THE INCREASED VISIBILITY of different body types in the advertising world has really been picking up over the past few years. The “plus-sized,” less-abled, and otherwise less-represented populations have been sought out more frequently for fashion campaigns, if not just having been more-readily included in the rest of the “traditional” model pool. However, along with these changes has come controversy, as usual; some people believe that having plus sized models could have a negative effect on other people’s eating habits.
The reasoning behind this is that when bigger body types are normalized in the media, it can decrease the motivation that exists to stay in shape. A study that was done out of Simon Fraser University’s Business School actually referred to plus-size models having a “contagious” effect on viewers.
To test this theory out, they had participants view ads and then put together their ideal meal. The researchers found that after the participants viewed a body acceptance ad that featured larger bodies, they were more likely to choose less-healthy snacks than the participants who were shown an ad with thinner models.
However, claiming that there’s a link between greater body acceptance and poor eating habits is a bit of a stretch. It could just as easily be said that when the people were shown the ads with the thinner models they purposefully restricted their food choices, which isn’t necessarily a positive direction to go in, either.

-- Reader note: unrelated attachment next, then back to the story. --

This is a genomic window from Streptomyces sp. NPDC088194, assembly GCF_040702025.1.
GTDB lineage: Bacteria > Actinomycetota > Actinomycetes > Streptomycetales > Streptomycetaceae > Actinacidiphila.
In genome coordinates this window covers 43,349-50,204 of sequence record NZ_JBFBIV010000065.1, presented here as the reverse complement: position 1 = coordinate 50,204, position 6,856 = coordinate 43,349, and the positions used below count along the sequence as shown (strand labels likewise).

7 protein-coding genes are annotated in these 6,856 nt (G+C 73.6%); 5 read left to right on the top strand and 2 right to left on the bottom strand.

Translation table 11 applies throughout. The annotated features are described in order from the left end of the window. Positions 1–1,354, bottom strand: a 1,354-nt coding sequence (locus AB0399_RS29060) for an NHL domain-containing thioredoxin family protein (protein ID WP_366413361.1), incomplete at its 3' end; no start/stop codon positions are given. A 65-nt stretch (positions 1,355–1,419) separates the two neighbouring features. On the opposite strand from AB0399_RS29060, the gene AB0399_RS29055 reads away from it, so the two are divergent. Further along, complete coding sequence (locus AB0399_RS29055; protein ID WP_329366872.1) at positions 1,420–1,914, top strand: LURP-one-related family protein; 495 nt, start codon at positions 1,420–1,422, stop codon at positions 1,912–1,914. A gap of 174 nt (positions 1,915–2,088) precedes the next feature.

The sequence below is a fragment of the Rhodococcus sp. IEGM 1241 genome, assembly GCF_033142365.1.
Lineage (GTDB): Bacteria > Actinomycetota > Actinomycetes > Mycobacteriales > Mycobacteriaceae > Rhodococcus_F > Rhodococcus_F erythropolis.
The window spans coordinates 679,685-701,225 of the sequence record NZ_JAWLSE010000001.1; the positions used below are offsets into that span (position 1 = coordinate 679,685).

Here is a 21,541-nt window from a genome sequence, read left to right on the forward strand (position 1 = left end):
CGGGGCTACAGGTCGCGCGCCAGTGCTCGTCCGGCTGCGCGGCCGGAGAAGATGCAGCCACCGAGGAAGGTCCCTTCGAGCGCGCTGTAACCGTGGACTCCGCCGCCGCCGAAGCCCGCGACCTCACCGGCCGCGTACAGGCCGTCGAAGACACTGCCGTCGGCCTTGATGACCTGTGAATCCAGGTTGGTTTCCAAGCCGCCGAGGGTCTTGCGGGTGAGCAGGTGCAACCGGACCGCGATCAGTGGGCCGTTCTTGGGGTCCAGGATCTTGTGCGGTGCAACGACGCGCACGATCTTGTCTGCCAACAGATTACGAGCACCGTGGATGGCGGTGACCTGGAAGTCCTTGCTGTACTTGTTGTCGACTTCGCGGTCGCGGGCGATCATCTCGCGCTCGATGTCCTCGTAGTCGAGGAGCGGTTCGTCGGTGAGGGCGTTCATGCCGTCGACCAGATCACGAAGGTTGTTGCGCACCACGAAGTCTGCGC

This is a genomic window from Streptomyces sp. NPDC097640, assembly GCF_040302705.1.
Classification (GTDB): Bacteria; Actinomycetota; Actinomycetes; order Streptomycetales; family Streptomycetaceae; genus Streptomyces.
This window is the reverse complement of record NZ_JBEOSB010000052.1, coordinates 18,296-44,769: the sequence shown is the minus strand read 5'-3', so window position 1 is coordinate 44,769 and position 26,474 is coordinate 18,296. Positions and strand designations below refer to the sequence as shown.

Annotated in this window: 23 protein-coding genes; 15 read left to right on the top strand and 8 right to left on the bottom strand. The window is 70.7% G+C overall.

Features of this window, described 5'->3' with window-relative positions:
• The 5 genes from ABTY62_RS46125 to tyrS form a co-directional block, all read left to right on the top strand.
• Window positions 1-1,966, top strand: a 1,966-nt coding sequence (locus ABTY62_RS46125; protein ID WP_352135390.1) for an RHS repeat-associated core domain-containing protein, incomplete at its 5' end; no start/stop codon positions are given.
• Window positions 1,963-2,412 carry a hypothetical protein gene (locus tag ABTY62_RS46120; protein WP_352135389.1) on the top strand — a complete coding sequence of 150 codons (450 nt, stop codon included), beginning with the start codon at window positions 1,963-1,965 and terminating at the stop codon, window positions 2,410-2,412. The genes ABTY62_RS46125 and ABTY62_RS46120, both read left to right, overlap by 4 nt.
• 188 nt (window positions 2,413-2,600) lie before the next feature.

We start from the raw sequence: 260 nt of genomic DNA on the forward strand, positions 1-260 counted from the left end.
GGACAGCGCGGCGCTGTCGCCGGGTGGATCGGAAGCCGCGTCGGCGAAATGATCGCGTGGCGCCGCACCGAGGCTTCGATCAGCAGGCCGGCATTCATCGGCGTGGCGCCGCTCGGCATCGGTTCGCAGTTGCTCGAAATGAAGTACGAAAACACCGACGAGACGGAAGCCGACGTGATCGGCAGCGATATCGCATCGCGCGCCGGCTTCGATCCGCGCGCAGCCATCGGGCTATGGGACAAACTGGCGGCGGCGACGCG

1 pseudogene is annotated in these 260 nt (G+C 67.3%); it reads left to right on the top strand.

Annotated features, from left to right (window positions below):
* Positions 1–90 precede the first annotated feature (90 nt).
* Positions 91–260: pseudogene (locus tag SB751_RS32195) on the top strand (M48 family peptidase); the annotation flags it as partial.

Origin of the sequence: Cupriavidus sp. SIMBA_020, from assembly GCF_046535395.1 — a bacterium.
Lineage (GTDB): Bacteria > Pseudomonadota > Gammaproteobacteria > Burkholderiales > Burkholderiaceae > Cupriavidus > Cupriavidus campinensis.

What’s important to keep in mind here is that while any body type in the media has the capacity to spark trends, neither type causes eating disorders or obesity. Body weights are not even always an accurate marker of health, because you need to take into account muscle mass, eating habits, alcohol and drug use, exercise habits, etc, etc… point is, what you see is not always what you get. Some healthy-looking people aren’t healthy eaters, and vice versa.
That being said, the media is an incredibly powerful tool and always has the capacity to influence for the good and the bad. (Remember the Kylie Jenner Lip Challenge?) And there’s not exactly a safe middle ground to agree on and stick with in the modeling industry, because even the thinnest and the thickest of the models out there are still real people that deserve to be represented as much as average-sized people do.
The study’s co-author Brent McFerran summed up the findings as follows:
“The usage of a range of body types is probably a good thing, so long as we’re not holding up either one of those bodies, be it large or be it small, and saying this is what you should strive to, or this is good.”
Essentially, we shouldn’t be calling anything “average” or “real” that could send the wrong message. So, as usual when it comes to issue of weight and body image, everything’s about as clear as mud.